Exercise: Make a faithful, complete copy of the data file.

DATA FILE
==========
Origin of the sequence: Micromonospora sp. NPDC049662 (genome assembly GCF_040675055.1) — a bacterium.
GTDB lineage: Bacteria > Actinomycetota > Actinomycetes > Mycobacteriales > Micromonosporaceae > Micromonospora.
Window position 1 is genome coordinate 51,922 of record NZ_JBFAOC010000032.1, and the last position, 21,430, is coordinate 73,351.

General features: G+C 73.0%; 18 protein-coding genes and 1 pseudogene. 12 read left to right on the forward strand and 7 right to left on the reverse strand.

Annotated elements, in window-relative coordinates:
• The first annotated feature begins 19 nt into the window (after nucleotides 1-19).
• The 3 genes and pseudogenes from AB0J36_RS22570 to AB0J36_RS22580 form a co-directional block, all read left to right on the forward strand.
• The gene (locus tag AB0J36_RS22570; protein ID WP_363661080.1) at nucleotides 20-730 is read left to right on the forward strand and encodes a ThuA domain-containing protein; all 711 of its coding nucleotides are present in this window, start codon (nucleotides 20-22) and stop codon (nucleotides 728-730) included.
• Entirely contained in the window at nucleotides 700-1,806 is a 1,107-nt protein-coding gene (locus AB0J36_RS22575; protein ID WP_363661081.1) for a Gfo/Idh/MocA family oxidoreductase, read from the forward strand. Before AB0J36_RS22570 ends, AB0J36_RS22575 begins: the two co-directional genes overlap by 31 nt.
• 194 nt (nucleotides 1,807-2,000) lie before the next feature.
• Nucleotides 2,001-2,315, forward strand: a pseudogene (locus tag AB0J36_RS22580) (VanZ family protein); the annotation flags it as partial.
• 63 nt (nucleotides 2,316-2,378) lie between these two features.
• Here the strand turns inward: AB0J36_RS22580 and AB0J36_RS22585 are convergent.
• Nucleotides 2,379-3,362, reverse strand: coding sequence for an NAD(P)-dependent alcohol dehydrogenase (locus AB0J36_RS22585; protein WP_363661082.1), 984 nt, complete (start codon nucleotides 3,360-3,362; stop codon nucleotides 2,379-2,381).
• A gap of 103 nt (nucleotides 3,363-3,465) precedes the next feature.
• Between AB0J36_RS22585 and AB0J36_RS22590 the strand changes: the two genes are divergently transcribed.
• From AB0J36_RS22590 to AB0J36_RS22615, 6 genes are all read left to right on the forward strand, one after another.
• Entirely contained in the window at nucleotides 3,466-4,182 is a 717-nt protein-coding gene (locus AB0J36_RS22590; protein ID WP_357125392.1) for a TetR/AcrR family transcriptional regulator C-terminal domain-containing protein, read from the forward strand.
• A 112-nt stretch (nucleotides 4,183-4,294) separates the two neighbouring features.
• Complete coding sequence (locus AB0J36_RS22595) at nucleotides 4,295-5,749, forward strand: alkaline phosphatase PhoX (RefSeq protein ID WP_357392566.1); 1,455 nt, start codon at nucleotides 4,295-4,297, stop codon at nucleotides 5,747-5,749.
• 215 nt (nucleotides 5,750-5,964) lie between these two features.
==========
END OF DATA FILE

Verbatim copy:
Origin of the sequence: Micromonospora sp. NPDC049662 (genome assembly GCF_040675055.1) — a bacterium.
GTDB lineage: Bacteria > Actinomycetota > Actinomycetes > Mycobacteriales > Micromonosporaceae > Micromonospora.
Window position 1 is genome coordinate 51,922 of record NZ_JBFAOC010000032.1, and the last position, 21,430, is coordinate 73,351.

General features: G+C 73.0%; 18 protein-coding genes and 1 pseudogene. 12 read left to right on the forward strand and 7 right to left on the reverse strand.

Annotated elements, in window-relative coordinates:
• The first annotated feature begins 19 nt into the window (after nucleotides 1-19).
• The 3 genes and pseudogenes from AB0J36_RS22570 to AB0J36_RS22580 form a co-directional block, all read left to right on the forward strand.
• The gene (locus tag AB0J36_RS22570; protein ID WP_363661080.1) at nucleotides 20-730 is read left to right on the forward strand and encodes a ThuA domain-containing protein; all 711 of its coding nucleotides are present in this window, start codon (nucleotides 20-22) and stop codon (nucleotides 728-730) included.
• Entirely contained in the window at nucleotides 700-1,806 is a 1,107-nt protein-coding gene (locus AB0J36_RS22575; protein ID WP_363661081.1) for a Gfo/Idh/MocA family oxidoreductase, read from the forward strand. Before AB0J36_RS22570 ends, AB0J36_RS22575 begins: the two co-directional genes overlap by 31 nt.
• 194 nt (nucleotides 1,807-2,000) lie before the next feature.
• Nucleotides 2,001-2,315, forward strand: a pseudogene (locus tag AB0J36_RS22580) (VanZ family protein); the annotation flags it as partial.
• 63 nt (nucleotides 2,316-2,378) lie between these two features.
• Here the strand turns inward: AB0J36_RS22580 and AB0J36_RS22585 are convergent.
• Nucleotides 2,379-3,362, reverse strand: coding sequence for an NAD(P)-dependent alcohol dehydrogenase (locus AB0J36_RS22585; protein WP_363661082.1), 984 nt, complete (start codon nucleotides 3,360-3,362; stop codon nucleotides 2,379-2,381).
• A gap of 103 nt (nucleotides 3,363-3,465) precedes the next feature.
• Between AB0J36_RS22585 and AB0J36_RS22590 the strand changes: the two genes are divergently transcribed.
• From AB0J36_RS22590 to AB0J36_RS22615, 6 genes are all read left to right on the forward strand, one after another.
• Entirely contained in the window at nucleotides 3,466-4,182 is a 717-nt protein-coding gene (locus AB0J36_RS22590; protein ID WP_357125392.1) for a TetR/AcrR family transcriptional regulator C-terminal domain-containing protein, read from the forward strand.
• A 112-nt stretch (nucleotides 4,183-4,294) separates the two neighbouring features.
• Complete coding sequence (locus AB0J36_RS22595) at nucleotides 4,295-5,749, forward strand: alkaline phosphatase PhoX (RefSeq protein ID WP_357392566.1); 1,455 nt, start codon at nucleotides 4,295-4,297, stop codon at nucleotides 5,747-5,749.
• 215 nt (nucleotides 5,750-5,964) lie between these two features.